Pretty famous for its sweet Aszú wines, Tokaj is also producing extraordinary dry white wines, especially in the past decade or two. Great Tokaji is one of the truly great sweet white wines, a part of the same peer group as the very best German sweet wines, the top Sauternes, and the best Selection de Grains Nobles (SGN) from Alsace, whereby the ‘SGN’ signifies a wine made from ripe grapes, often at least partly concentrated by the Botrytis Cinerea fungus. A Tokaji Aszú is a great brand - a powerful and easily recognizable sweet, honeyed wine, whose flickering acidity in turn surprises then superbly enlivens the taste buds. Ultimately if you try to describe all those opulent flavours, you shall probably start with dried fruit, quince, prunes or heavens knows what. Very sweet for a split of second, yet almost instantaneously the acidity balances everything, leaving the palate with a whistle-clean lingering finish. One of the possible secret of the Aszú wines may be in their low alcohol levels, around 11% (Sauternes, for instance, may go for up to 13% of alcohol).


I visited Disznókő estate a few times, but the most memorable occasion was a relatively recent vertical tasting of Aszú wines, including wines as old as 20 years and as young as 2 years! When I checked my tasting notes, I found that the Disznókő Tokaji Aszú 6 Puttonyos from 2002 vintage got 19.5 out of 20 points or 95/100 points! When describing such wine, a winelover must gently enter the domain of poetry and start waxing lyrical! I sensed there, in that God’s nectar, an abundance of orange peel and it felt like that peel is slowly being submerged inside a vast glass container full of honey. Suddenly I picked the most inviting hints of ripe figs. This wine had a perfect balance and it was definitely a stroke of the master. All that residual sugar simply disappeared after a few seconds when facing the subtle and merciless acidity swiftly removing any sweet traces from your palate. And your slightly bewildered yet fully concentrated soul, or better said your entire being cries loudly for more wine! Screams and begs for more!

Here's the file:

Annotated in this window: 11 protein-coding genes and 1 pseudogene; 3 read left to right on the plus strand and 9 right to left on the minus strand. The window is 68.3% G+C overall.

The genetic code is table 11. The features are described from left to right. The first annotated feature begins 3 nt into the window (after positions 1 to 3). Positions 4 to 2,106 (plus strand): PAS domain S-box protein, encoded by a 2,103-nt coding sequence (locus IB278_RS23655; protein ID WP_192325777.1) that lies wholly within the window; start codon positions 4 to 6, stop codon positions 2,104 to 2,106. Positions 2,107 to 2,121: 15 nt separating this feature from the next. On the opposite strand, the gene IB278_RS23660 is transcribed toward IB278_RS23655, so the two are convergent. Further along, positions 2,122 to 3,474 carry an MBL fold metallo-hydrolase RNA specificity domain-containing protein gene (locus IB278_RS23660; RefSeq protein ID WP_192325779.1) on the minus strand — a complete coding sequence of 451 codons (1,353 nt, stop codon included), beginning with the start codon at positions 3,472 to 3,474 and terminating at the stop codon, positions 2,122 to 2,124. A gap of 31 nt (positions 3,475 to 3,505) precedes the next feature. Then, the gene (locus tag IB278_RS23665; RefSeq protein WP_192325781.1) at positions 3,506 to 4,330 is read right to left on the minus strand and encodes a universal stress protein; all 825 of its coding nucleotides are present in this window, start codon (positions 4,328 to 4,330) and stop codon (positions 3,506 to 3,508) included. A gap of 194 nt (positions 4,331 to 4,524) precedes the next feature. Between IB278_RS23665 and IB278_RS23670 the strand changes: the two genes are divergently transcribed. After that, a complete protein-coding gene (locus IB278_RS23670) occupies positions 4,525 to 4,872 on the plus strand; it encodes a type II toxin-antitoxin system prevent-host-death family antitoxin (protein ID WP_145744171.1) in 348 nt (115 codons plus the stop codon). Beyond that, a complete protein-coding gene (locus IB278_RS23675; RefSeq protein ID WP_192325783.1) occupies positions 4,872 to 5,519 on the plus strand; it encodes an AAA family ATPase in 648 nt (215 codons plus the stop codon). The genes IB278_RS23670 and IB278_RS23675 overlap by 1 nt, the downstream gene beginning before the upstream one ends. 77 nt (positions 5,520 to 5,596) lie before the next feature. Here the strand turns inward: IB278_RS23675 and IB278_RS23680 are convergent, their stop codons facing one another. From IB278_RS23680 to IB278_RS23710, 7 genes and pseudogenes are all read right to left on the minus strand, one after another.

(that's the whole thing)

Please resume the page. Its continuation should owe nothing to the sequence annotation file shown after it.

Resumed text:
An enormously important vinous personality, also with his own personal stakes in Tokaj, Hugh Johnson, the author of one of the seminal wine-related books ‘The World Atlas of Wine’ (1971) and a shareholder of the Mád’s Royal Tokaji, stated once: ‘We often wondered what had happened to this wonderful old region stranded out here behind the Iron Curtain. Fabulous old bottles kept turning up occasionally at auction. On the rare occasions we tasted them, they seemed to get better and better. So we always knew the potential was there…’ The other famous quote of him I also remember very well. He stated that ‘Tokaji Aszú was almost as difficult to sell as it was to make’. That is why the great story of Tokaji, especially covering brilliant Aszú wines should be spread far and wide in today’s world. To place that great wine at its rightful position on the global vinous market!


I remember that somebody recently shouted that Furmint is the King! My humble opinion is that Hárslevelű is the Queen! This variety shares superb acidity with a Furmint, yet, there are charming notes of honey that make this dry white wine bursting with complex and opulent sweet features. So, I love sweet and dry wines of Tokaj and great wines of all colours from other wine regions of Hungary. Add to this the great Hungarian gastronomy and the conclusion is simple - start planning your trip to this great country!